Social media and big data

Can social media reduce the price that a retailer pays for bread? Can big data help a manufacturer reduce hundreds of thousands of dollars worth of waste? These much-hyped tech buzzwords may not seem the obvious answers to supply chain management issues, but they are producing results at a number of companies.

Take Asda and the price of bread. The UK supermarket group was keen to make its network of 34 bakery suppliers more efficient, reducing the prices it paid for products as well as improving its environmental and sustainability credentials. Simply telling suppliers to improve seemed heavy-handed, however. So Asda turned to a social network, 2degrees, to help “nudge” suppliers into taking action.

2degrees is an independently run network where retailers and their suppliers can exchange information about energy-saving and environmental initiatives. Companies might, for example, post questions about energy-saving lightbulbs, or waste management best practice and receive answers from other suppliers on the network – in much the same way that an individual might post a question to friends over social media.

Asda’s bakers were all encouraged to join the network and to take part in a confidential survey asking them what percentage of their costs were related to energy.

Martin Chilcott, founder and chief executive of 2degrees, says: “When we asked bakers where they thought they would stand as regards energy efficiency, they all said they would be in the top 50 per cent of their peer group. They all believed they had been making incremental improvements over the years and assumed they were doing well.”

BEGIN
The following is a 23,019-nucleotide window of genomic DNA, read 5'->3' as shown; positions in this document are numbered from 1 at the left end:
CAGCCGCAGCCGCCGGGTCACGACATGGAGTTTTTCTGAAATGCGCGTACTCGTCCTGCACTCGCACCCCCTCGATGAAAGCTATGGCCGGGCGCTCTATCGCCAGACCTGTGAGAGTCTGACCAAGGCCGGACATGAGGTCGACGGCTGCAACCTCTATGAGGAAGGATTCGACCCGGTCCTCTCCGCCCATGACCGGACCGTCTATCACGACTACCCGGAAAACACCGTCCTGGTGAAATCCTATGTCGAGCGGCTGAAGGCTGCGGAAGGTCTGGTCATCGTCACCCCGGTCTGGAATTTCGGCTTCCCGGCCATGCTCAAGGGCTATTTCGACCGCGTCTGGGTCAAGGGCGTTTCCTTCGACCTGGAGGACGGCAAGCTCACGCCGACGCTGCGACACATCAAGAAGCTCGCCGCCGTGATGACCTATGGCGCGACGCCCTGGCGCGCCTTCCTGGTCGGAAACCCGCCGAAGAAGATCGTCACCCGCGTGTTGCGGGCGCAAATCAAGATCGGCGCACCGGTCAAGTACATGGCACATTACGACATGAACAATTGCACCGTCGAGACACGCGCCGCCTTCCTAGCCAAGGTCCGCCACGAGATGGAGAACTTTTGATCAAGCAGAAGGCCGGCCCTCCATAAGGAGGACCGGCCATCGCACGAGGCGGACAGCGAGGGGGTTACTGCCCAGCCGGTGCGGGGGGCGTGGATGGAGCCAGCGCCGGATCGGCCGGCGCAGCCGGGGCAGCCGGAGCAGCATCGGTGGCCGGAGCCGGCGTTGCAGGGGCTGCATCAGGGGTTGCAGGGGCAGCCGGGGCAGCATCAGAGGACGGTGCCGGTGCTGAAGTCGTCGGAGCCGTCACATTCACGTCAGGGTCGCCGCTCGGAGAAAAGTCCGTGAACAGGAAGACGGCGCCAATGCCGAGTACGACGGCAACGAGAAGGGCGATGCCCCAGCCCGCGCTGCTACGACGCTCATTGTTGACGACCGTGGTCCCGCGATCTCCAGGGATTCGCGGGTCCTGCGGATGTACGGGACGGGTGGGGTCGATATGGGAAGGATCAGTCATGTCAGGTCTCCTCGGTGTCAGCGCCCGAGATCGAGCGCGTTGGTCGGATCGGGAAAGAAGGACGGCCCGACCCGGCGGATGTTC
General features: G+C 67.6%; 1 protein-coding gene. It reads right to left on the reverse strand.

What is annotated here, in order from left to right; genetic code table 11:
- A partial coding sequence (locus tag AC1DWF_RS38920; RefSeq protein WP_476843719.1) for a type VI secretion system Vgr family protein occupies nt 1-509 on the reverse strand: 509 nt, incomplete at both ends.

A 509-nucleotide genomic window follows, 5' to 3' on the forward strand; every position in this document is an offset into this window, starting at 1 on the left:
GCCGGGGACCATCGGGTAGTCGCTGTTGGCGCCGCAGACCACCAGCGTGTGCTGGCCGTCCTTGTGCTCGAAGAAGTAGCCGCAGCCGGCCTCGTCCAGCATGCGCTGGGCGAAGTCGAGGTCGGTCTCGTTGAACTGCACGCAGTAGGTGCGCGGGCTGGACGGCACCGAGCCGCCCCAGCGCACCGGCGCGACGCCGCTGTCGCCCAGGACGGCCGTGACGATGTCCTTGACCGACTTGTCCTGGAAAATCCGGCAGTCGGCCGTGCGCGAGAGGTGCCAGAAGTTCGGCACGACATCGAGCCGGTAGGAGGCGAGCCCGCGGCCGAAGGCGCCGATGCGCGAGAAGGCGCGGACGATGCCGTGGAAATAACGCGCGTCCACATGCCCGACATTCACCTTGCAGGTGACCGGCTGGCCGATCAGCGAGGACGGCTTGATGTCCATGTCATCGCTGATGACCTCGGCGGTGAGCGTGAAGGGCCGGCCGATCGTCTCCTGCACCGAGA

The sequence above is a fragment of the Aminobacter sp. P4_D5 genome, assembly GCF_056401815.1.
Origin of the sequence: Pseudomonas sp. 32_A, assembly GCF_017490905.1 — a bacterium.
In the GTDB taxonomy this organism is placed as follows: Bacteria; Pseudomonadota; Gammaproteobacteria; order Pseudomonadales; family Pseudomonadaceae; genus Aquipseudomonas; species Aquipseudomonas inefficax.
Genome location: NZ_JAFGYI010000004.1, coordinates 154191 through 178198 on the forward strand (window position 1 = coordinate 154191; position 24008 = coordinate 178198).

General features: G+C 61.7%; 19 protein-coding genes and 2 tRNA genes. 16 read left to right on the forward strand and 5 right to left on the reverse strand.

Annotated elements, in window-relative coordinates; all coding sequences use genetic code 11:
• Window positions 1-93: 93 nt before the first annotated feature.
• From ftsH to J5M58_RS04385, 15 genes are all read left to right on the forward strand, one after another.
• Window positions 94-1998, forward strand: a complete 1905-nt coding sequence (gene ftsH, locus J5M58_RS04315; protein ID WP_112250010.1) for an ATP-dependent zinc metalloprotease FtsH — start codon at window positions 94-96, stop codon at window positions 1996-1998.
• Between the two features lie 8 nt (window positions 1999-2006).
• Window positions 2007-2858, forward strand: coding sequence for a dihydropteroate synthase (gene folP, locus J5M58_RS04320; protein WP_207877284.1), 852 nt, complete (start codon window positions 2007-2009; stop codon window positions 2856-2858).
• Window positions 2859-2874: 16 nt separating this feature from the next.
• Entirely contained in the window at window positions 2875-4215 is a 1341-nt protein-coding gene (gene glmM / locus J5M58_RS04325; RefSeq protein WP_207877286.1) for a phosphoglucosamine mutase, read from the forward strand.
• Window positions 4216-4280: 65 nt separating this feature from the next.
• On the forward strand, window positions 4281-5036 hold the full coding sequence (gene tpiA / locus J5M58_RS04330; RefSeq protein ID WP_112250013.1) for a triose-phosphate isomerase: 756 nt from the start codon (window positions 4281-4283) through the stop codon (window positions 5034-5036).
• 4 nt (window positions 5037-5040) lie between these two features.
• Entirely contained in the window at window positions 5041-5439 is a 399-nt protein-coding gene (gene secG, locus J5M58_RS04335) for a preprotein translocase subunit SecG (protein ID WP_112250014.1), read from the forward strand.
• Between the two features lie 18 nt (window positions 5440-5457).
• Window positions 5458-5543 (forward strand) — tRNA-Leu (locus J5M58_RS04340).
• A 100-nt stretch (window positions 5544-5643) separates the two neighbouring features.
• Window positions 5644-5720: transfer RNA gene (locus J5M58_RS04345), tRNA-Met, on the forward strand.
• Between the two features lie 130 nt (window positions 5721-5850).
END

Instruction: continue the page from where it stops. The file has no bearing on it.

In reality energy consumption as a percentage of costs ranged from 0.5 per cent to 12 per cent – and the distribution surprised many of the worst performers. Asda did not see the results, but the networking platform plotted the answers on a chart to show each company where they were compared with the rest. 2degrees then asked the best performers about what they were doing to save energy, shared a list of best practice and put suppliers in touch with each other to share tips.

“There was something close to £60m worth of savings to be made from getting the worst performers to behave like the top end,” Mr Chilcott says.

At no stage did 2degrees reveal to Asda any of the individual performance ratings – or details about the cost savings suppliers were making.

“It has to be a blind collaboration and the golden rule is that any savings you make, you keep,” says Mr Chilcott. “Suppliers were not keen for Asda to know about their savings, because they did not want the buyers to put pressure on them to pass those savings on in prices.”

Stock control can be done in a matter of minutes, a speed that was simply not possiblebefore

Nevertheless, over time, with all its 34 bread suppliers more efficient, and with normal market competition at work, Asda expects to see prices fall.

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